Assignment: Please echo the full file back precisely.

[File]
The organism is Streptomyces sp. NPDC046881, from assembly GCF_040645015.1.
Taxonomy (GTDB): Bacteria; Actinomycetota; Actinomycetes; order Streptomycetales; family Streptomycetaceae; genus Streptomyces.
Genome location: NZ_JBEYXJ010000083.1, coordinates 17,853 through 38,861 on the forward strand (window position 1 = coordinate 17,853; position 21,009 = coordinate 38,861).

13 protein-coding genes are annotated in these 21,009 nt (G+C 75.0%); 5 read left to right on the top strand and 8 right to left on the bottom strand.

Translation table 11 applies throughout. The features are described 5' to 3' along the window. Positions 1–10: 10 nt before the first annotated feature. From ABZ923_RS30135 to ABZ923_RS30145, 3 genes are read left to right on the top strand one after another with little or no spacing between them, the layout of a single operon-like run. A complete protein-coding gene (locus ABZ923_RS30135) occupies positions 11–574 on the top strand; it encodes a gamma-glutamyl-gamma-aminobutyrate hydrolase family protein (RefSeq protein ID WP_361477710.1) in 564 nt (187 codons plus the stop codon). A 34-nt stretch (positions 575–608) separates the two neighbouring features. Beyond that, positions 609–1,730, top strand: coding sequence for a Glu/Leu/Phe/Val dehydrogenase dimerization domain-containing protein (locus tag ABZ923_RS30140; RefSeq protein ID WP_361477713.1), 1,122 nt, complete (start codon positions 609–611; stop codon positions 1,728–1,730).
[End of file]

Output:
The organism is Streptomyces sp. NPDC046881, from assembly GCF_040645015.1.
Taxonomy (GTDB): Bacteria; Actinomycetota; Actinomycetes; order Streptomycetales; family Streptomycetaceae; genus Streptomyces.
Genome location: NZ_JBEYXJ010000083.1, coordinates 17,853 through 38,861 on the forward strand (window position 1 = coordinate 17,853; position 21,009 = coordinate 38,861).

13 protein-coding genes are annotated in these 21,009 nt (G+C 75.0%); 5 read left to right on the top strand and 8 right to left on the bottom strand.

Translation table 11 applies throughout. The features are described 5' to 3' along the window. Positions 1–10: 10 nt before the first annotated feature. From ABZ923_RS30135 to ABZ923_RS30145, 3 genes are read left to right on the top strand one after another with little or no spacing between them, the layout of a single operon-like run. A complete protein-coding gene (locus ABZ923_RS30135) occupies positions 11–574 on the top strand; it encodes a gamma-glutamyl-gamma-aminobutyrate hydrolase family protein (RefSeq protein ID WP_361477710.1) in 564 nt (187 codons plus the stop codon). A 34-nt stretch (positions 575–608) separates the two neighbouring features. Beyond that, positions 609–1,730, top strand: coding sequence for a Glu/Leu/Phe/Val dehydrogenase dimerization domain-containing protein (locus tag ABZ923_RS30140; RefSeq protein ID WP_361477713.1), 1,122 nt, complete (start codon positions 609–611; stop codon positions 1,728–1,730).